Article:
ADEL, Iowa – Mike Baker was more interested in getting seconds of homemade chili than he was in talking about the sexual harassment scandal hovering over Republican presidential candidate Herman Cain.
“Inappropriate behavior could be anything," said the 52-year-old machine operator, among dozens of voters at a local Republican Party gathering Thursday night at the county fairgrounds. “It was years ago. I know I’m a different man than I was years ago."
Baker’s disinterest in the unfolding controversy, echoed by other voters interviewed here and in nearby towns, is reflected in a new ABC News/Washington Post poll that found Cain and Mitt Romney leading the Republican field. Seven out of 10 Republicans said allegations that Cain sexually harassed two employees when he headed the National Restaurant Association in the late 1990s don’t matter.
But Baker’s indecision about the race – the only candidate he’s ruled out is Jon Huntsman -- also suggests that voters’ opinions of Cain could easily change. Just 27 percent of Cain’s supporters in the survey said they will definitely vote for him. As new details emerge and questions about his past conduct persist --and potentially sink in -- his popularity could erode in what remains a very volatile race.
The absence of Cain and Romney at the Iowa Republican Party’s Reagan dinner on Friday night, where as many as 1,000 diehard caucusgoers are expected, will give rivals an opening to make their pitch.
“If you’re not here, you’re not selling your message," said Perry’s Iowa campaign chairman, Republican consultant Bob Haus. “It’s getting to a pretty critical phase in the race not to be here."
Cain, who has stumped in Iowa only once since August, has overturned conventional wisdom about retail politics by surging to the top of the polls. It’s unclear how long the former Godfather’s Pizza CEO can sustain that popularity if he’s not here and focused on fending off the sexual harassment allegations. Politico and The New York Times have reported that two restaurant association employees each received five-figure financial settlements after complaining about Cain. A lawyer for one of the women is seeking a way around a confidentiality agreement so she can tell her story directly to the public.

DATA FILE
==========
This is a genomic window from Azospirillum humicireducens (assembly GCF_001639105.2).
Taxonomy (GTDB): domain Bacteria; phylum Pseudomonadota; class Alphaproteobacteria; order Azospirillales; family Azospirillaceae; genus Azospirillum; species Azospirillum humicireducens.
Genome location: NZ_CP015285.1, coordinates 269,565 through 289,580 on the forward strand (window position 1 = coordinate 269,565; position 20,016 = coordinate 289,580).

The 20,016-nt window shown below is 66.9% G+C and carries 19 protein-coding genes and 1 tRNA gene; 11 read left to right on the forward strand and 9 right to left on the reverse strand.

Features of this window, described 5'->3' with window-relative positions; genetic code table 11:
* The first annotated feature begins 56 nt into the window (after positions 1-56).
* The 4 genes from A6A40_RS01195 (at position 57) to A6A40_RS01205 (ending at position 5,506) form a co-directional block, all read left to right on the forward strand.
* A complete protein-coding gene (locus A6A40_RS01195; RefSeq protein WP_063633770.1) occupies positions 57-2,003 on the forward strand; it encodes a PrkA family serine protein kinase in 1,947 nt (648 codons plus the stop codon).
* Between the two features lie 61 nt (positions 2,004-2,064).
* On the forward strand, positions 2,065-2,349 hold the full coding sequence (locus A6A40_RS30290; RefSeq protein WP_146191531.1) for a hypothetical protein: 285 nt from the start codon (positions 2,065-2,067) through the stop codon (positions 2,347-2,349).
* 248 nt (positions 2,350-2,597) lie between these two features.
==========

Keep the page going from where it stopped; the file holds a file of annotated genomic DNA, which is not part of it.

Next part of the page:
For now, Cain’s past doesn’t appear to be giving voters pause.
“I guess that kind of political mudslinging is the norm,’’ said Cyrus Hill, a 67-year-old retired maintenance worker at the local party’s chili dinner. “I think the allegations might be unfounded.’’
Two of Cain’s competitors, Rick Santorum and Michele Bachmann, walked around the room shaking hands and making small talk. Earlier on Thursday, Perry spoke to about 150 employees of the Pioneer Hi-Bred seed company in nearby Johnston.
One of the workers, Chad Arp, said he was interested in Perry’s flat tax plan – but hasn’t ruled out Cain, either.
“We don’t know how legitimate and serious these allegations are,’’ he said. “There’s going to be skeletons in everyone’s closet."
Arp added that he wished Cain would “come clean" with what happened. “He seems to be digging himself into a hole," he said.
Iowa pollster Ann Selzer, whose latest survey for the Des Moines Register was conducted before the allegations against Cain were reported, said she can’t predict how they will affect his campaign. The poll found Cain and Romney tied for first place, but Selzer said the goodwill engendered by Cain was particularly striking.
"We couldn't find any vulnerabilities for Herman Cain like we found with the other candidates,'' she said. "He just looked solid. Everybody likes him."
Still, Selzer cautioned that at this time four years ago Romney, Fred Thompson, and Rudy Giuliani were leading in Iowa. Mike Huckabee, then at 12 percent, went on to win the caucus.
"People think it's late,’’ she said. “But this is a protracted process and then it gets intense very quickly.''